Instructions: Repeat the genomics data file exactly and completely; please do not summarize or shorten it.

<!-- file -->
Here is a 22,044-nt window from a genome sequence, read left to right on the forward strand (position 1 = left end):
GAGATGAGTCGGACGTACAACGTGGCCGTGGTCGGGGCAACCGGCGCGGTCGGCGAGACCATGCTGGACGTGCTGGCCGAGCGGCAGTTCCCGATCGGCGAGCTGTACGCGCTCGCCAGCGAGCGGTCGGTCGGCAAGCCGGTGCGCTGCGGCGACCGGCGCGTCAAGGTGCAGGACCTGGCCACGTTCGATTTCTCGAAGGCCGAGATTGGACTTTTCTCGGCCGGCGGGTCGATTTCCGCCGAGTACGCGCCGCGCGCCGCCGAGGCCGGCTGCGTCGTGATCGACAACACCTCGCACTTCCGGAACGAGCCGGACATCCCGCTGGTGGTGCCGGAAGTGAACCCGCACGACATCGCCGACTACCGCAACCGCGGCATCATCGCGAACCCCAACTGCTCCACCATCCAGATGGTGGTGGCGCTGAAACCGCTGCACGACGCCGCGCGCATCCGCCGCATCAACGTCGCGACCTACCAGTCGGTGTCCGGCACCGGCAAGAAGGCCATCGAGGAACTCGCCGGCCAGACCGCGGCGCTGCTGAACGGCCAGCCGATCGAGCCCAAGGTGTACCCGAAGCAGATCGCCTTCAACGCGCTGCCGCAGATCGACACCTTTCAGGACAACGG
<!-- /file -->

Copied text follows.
Here is a 22,044-nt window from a genome sequence, read left to right on the forward strand (position 1 = left end):
GAGATGAGTCGGACGTACAACGTGGCCGTGGTCGGGGCAACCGGCGCGGTCGGCGAGACCATGCTGGACGTGCTGGCCGAGCGGCAGTTCCCGATCGGCGAGCTGTACGCGCTCGCCAGCGAGCGGTCGGTCGGCAAGCCGGTGCGCTGCGGCGACCGGCGCGTCAAGGTGCAGGACCTGGCCACGTTCGATTTCTCGAAGGCCGAGATTGGACTTTTCTCGGCCGGCGGGTCGATTTCCGCCGAGTACGCGCCGCGCGCCGCCGAGGCCGGCTGCGTCGTGATCGACAACACCTCGCACTTCCGGAACGAGCCGGACATCCCGCTGGTGGTGCCGGAAGTGAACCCGCACGACATCGCCGACTACCGCAACCGCGGCATCATCGCGAACCCCAACTGCTCCACCATCCAGATGGTGGTGGCGCTGAAACCGCTGCACGACGCCGCGCGCATCCGCCGCATCAACGTCGCGACCTACCAGTCGGTGTCCGGCACCGGCAAGAAGGCCATCGAGGAACTCGCCGGCCAGACCGCGGCGCTGCTGAACGGCCAGCCGATCGAGCCCAAGGTGTACCCGAAGCAGATCGCCTTCAACGCGCTGCCGCAGATCGACACCTTTCAGGACAACGG